Electrification of Transport: A Challenge in a Highly Urbanised Latin America

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Iêda de Oliveira sits at the wheel of one of the buses manufactured by the company she heads, Eletra, a pioneer in electric and hybrid buses in Brazil. She regrets that Brazil, due to a lack of adequate public policies, has lost the foreign market for buses and part of the domestic market to China, after having been a major exporter of buses to Latin America and other regions. CREDIT: Courtesy of Eletra
Iêda de Oliveira sits at the wheel of one of the buses manufactured by the company she heads, Eletra, a pioneer in electric and hybrid buses in Brazil. She regrets that Brazil, due to a lack of adequate public policies, has lost the foreign market for buses and part of the domestic market to China, after having been a major exporter of buses to Latin America and other regions. CREDIT: Courtesy of Eletra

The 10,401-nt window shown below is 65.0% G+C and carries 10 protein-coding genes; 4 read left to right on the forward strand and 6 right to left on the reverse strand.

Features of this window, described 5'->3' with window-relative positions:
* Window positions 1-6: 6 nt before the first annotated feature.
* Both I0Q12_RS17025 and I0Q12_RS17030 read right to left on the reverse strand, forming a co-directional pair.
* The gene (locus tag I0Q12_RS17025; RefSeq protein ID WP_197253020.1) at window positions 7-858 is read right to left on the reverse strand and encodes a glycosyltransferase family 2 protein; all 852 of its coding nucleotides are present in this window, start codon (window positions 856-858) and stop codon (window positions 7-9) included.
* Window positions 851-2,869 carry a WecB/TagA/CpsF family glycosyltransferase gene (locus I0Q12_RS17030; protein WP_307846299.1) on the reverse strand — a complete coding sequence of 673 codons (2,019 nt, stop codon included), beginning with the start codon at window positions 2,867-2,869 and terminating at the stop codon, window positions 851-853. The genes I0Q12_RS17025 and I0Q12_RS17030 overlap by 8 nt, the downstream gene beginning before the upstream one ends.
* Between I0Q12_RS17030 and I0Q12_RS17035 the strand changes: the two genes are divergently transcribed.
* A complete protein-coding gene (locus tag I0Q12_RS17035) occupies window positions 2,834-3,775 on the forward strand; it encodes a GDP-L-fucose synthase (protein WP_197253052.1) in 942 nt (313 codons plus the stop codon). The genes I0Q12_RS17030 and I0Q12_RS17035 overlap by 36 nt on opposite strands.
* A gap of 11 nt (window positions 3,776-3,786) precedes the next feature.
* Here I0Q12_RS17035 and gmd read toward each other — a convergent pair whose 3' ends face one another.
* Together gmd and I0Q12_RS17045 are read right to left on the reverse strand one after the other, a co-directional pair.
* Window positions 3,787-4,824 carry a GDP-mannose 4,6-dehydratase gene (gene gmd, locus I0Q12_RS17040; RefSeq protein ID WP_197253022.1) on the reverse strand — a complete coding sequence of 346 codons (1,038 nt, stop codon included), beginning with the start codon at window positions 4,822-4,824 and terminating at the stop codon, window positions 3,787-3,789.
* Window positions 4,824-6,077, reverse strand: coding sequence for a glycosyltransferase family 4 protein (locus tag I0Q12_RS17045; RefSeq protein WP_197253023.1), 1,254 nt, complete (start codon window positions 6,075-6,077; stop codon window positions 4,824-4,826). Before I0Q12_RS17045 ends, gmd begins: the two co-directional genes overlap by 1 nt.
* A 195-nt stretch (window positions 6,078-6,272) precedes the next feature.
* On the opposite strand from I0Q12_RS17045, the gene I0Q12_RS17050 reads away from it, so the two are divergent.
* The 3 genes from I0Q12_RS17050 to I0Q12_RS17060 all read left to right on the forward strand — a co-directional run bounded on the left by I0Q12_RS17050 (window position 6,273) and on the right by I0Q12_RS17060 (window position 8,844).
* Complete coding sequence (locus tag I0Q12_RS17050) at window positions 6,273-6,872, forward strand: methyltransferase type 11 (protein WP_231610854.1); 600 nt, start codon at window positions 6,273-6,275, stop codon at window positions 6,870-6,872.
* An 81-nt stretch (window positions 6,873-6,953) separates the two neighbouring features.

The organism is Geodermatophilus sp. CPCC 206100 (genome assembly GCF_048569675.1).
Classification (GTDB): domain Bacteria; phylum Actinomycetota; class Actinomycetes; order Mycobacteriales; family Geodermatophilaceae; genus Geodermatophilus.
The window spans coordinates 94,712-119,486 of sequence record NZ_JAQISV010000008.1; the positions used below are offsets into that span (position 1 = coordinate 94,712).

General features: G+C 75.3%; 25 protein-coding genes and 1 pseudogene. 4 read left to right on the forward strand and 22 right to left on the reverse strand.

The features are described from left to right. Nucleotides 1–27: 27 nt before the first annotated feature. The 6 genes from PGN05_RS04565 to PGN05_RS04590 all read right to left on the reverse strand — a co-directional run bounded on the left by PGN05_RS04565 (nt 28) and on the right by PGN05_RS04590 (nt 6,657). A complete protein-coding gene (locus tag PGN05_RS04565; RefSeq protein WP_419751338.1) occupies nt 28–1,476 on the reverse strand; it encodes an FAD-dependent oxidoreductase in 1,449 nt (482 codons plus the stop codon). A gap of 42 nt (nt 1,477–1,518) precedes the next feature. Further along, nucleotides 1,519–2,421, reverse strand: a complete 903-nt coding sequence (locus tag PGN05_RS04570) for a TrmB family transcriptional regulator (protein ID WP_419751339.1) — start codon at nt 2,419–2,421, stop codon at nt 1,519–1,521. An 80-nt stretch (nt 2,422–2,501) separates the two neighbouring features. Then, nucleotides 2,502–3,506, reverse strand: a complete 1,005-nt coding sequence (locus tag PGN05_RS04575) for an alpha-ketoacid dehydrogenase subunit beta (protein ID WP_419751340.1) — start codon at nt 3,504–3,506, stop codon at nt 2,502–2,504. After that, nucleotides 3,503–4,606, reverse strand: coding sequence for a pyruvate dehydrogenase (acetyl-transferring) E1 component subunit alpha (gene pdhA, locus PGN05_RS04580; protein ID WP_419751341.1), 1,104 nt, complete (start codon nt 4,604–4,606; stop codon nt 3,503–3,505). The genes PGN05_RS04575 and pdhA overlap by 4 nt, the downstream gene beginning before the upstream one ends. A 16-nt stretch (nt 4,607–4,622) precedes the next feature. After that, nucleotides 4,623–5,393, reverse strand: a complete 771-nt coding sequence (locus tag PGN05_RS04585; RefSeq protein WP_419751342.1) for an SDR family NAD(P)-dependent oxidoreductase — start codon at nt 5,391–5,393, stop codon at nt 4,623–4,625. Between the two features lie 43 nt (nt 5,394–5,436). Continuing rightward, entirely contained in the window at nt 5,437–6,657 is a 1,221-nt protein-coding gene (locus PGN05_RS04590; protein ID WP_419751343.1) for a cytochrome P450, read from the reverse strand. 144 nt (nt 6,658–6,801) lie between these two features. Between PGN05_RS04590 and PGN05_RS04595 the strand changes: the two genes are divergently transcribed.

“If there are major investments in the necessary reactivation of the economy, they should form part of “a transition towards a green economy, in an agenda for the future,” as some European countries have already decided, said Maluf, who is also director in Brazil of the Chinese company BYD, the world’s largest manufacturer of 100 percent electric vehicles.”
    “The transition to electric mobility powered by clean energy is beginning to generate growing interest among governments, and also among citizens,” notes the report “Electric Mobility 2019: Status and Opportunities for Regional Collaboration in Latin America and the Caribbean,” released in Spanish on Jul. 2 by UN Environment.
     

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